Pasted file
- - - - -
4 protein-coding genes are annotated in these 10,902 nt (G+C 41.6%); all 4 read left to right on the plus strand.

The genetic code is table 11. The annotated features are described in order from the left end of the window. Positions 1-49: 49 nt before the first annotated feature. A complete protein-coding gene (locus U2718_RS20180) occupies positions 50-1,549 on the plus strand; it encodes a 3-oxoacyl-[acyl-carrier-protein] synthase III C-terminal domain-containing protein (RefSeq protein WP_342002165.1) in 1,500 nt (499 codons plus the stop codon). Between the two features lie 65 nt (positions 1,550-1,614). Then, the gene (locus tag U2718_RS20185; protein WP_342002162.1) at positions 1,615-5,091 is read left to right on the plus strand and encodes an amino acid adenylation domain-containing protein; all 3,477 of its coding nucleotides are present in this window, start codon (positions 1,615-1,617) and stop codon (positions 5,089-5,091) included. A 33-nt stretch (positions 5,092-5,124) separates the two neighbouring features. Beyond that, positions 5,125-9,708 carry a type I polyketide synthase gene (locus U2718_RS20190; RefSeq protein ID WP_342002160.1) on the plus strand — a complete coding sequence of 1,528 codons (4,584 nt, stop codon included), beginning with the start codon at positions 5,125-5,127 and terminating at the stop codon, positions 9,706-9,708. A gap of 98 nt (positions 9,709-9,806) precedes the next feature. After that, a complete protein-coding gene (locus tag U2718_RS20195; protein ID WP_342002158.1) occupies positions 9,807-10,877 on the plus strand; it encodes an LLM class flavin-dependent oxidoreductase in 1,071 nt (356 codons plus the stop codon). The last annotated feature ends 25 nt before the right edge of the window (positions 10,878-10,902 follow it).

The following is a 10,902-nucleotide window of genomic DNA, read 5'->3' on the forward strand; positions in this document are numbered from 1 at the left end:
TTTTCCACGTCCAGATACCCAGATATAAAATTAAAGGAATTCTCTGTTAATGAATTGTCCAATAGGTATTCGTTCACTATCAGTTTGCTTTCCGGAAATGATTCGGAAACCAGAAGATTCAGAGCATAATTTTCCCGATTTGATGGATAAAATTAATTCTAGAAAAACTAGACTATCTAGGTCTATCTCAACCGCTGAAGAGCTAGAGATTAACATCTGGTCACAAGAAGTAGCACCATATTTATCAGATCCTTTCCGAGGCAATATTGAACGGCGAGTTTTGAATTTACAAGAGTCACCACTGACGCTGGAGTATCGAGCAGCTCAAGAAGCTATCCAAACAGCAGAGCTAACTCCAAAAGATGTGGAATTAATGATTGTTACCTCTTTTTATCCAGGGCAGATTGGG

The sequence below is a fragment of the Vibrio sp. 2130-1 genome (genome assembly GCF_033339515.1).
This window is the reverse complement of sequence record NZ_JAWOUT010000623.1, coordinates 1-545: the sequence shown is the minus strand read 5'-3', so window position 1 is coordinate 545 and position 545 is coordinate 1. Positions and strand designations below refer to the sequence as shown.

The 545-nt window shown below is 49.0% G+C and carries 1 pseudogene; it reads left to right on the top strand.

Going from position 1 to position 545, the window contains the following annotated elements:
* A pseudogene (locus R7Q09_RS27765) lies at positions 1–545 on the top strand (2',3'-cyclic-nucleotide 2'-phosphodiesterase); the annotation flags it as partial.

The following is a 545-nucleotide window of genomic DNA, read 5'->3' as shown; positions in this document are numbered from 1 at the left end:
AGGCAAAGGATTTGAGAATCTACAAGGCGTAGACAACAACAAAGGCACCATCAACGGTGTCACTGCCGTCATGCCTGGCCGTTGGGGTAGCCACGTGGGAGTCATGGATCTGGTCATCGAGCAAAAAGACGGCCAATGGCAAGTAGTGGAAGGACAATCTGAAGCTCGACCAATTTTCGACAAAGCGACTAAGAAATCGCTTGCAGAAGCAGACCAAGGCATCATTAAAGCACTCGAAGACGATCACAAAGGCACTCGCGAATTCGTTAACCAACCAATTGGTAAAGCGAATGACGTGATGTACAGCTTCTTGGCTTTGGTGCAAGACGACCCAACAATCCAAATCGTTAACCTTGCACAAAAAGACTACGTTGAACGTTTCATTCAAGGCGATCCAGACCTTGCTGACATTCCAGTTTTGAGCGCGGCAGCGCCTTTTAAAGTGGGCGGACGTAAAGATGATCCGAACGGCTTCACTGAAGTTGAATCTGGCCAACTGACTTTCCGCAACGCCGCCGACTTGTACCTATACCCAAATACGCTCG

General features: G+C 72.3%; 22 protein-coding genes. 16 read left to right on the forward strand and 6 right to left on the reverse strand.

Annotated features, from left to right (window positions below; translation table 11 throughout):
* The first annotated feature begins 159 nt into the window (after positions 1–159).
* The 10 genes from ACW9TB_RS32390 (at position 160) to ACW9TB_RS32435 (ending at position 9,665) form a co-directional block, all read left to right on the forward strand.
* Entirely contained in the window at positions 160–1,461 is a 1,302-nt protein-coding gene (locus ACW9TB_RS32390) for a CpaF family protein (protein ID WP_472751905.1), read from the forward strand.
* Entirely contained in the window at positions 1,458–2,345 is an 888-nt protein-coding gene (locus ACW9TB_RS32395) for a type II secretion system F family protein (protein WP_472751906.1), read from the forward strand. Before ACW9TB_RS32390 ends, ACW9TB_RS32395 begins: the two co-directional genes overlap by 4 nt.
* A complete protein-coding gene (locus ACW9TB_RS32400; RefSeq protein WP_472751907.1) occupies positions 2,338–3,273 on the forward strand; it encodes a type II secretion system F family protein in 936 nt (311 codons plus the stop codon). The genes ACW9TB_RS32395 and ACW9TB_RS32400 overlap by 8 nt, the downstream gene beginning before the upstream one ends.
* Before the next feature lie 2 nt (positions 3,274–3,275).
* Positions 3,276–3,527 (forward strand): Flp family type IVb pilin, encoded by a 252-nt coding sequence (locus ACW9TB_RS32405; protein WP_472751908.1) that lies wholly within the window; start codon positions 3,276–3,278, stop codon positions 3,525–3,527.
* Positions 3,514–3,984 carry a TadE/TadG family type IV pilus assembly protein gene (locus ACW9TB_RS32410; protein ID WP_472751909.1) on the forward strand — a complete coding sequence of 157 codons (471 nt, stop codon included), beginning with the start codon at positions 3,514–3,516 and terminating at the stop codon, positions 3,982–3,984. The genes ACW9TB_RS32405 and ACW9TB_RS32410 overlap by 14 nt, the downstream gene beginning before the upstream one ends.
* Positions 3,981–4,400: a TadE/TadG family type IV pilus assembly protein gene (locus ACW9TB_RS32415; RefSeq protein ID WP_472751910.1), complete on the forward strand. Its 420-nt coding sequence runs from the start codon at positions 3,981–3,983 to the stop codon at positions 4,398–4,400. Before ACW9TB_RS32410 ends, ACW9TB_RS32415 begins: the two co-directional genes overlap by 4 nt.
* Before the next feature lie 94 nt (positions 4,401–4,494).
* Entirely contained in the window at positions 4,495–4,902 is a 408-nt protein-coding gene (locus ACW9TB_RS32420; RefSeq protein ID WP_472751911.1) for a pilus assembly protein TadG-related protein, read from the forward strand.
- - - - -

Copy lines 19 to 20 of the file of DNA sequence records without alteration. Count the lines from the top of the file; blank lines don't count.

* Before the next feature lie 2 nt (positions 3,274–3,275).
* Positions 3,276–3,527 (forward strand): Flp family type IVb pilin, encoded by a 252-nt coding sequence (locus ACW9TB_RS32405; protein WP_472751908.1) that lies wholly within the window; start codon positions 3,276–3,278, stop codon positions 3,525–3,527.